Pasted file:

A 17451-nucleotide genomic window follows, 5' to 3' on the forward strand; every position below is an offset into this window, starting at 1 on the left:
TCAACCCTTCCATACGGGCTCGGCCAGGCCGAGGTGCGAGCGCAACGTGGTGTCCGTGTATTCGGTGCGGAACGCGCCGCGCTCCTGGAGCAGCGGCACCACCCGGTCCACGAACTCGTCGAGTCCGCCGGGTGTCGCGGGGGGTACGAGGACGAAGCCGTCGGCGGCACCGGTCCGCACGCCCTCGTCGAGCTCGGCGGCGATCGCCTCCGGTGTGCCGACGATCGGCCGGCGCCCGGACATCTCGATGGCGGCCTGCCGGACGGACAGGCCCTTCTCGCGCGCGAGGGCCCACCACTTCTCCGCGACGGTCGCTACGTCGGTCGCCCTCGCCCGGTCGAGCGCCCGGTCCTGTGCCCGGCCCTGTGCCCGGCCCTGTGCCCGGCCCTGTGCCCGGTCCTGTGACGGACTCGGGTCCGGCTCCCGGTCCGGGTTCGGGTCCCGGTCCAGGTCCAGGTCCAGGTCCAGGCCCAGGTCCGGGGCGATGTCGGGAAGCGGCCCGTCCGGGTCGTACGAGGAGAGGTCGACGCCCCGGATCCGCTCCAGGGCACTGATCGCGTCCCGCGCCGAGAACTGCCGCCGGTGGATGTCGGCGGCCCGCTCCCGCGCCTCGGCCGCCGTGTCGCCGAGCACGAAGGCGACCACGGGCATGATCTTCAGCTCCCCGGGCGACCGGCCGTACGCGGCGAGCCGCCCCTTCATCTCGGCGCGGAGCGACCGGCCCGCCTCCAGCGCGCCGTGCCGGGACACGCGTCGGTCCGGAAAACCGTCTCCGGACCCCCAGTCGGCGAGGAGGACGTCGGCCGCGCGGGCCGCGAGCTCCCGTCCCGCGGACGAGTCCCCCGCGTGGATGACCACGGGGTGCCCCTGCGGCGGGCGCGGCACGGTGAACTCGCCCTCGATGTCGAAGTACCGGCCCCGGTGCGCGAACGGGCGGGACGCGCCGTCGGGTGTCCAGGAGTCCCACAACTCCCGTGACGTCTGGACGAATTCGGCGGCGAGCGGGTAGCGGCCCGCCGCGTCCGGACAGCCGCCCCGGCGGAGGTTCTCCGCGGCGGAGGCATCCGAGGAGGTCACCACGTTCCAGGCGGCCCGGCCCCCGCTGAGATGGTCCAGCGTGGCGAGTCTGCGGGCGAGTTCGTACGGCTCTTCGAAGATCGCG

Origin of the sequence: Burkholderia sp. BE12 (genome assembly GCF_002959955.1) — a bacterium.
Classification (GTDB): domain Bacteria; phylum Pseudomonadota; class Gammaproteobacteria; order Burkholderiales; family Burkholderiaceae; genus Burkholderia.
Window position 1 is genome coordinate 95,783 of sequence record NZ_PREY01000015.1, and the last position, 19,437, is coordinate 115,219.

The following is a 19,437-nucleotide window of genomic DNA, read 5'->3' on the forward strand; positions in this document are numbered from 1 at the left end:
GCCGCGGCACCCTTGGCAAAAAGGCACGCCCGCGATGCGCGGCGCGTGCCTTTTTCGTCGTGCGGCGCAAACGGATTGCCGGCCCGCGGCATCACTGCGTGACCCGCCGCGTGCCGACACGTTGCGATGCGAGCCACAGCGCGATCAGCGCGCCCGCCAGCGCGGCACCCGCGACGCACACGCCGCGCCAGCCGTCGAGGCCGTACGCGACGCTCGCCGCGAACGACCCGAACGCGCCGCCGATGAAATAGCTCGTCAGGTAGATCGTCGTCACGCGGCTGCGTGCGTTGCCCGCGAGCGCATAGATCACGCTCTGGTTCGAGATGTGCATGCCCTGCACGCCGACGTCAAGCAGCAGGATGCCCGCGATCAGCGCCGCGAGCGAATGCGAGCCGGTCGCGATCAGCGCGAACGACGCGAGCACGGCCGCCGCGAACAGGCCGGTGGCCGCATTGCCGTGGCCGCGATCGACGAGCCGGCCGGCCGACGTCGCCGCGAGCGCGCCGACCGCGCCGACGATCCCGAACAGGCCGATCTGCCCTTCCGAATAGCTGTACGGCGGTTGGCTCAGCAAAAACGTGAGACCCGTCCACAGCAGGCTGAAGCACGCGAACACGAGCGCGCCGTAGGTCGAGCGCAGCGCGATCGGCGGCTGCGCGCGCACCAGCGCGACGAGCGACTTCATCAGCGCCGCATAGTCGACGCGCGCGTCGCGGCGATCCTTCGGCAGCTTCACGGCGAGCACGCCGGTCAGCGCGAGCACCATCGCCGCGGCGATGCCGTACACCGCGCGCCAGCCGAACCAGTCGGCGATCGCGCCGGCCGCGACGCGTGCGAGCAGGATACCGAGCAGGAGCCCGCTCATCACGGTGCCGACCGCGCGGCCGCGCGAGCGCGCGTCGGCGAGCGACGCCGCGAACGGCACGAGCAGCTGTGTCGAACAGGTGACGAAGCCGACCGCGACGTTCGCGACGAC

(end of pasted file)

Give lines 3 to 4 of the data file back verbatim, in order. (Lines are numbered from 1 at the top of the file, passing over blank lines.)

Origin of the sequence: Burkholderia sp. BE12 (genome assembly GCF_002959955.1) — a bacterium.
Classification (GTDB): domain Bacteria; phylum Pseudomonadota; class Gammaproteobacteria; order Burkholderiales; family Burkholderiaceae; genus Burkholderia.